Now — can you mix patterns with patterns? For my $.02, this is something that every fashionista should aspire to. If you think about it, men do it all the time — how many pinstriped suits paired with printed ties do you see on a daily basis? For women it can be trickier, and I’ve kind of been compiling examples of times I thought it worked well –for example, The Sartorialist shot a woman (detail shot above) wearing a plaid jacket, a dotted sweater, and a ribbed sweater, and I thought overall it looked amazing.  Similarly, here’s another Sartorialist link to a woman wearing two graphic prints together.  Similarly, here’s a shot Perez Hilton posted of Victoria Beckham wearing a plaid with pinstripes…  While it can be tricky, I think these are some helpful guidelines…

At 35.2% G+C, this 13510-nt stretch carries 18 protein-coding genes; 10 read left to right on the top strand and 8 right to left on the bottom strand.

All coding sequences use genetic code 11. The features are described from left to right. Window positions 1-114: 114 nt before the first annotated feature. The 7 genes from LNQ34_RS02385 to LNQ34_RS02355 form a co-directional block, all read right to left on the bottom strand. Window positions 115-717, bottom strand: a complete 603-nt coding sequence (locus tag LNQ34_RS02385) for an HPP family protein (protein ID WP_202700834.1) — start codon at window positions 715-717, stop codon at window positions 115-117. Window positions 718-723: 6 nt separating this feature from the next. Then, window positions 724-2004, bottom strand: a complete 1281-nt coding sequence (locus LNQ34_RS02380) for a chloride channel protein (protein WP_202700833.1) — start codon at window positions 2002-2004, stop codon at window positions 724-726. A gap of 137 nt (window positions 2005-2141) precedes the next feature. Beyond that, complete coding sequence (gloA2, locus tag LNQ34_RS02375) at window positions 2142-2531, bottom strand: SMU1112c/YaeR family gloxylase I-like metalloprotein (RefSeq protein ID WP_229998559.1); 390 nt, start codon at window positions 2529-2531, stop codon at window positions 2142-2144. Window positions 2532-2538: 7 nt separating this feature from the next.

• Stay in the same color family.  For example, try pairing a black and gray houndstooth skirt with black tights with a vertical ribbing.
  • Have the second pattern be only a small component, proportionally, of your outfit — try layering a floral blouse beneath a solid-colored sweater vest, topped with a pinstriped blazer.
  • Balance the size of the prints — this comes back to volume.  Two huge prints, worn together, are going to be a dramatic look — if one print is bigger (a wider floral, or a large swoopy abstract) it may be better paired with a smaller, tighter pattern (a houndstooth, a windowpane, even some animal prints).
  • Ask yourself if it would work in a tie/suit combo for a man.  This works particularly well with preppier patterns — try pairing a patterned grosgrain belt with a skirt or dress in a suiting material.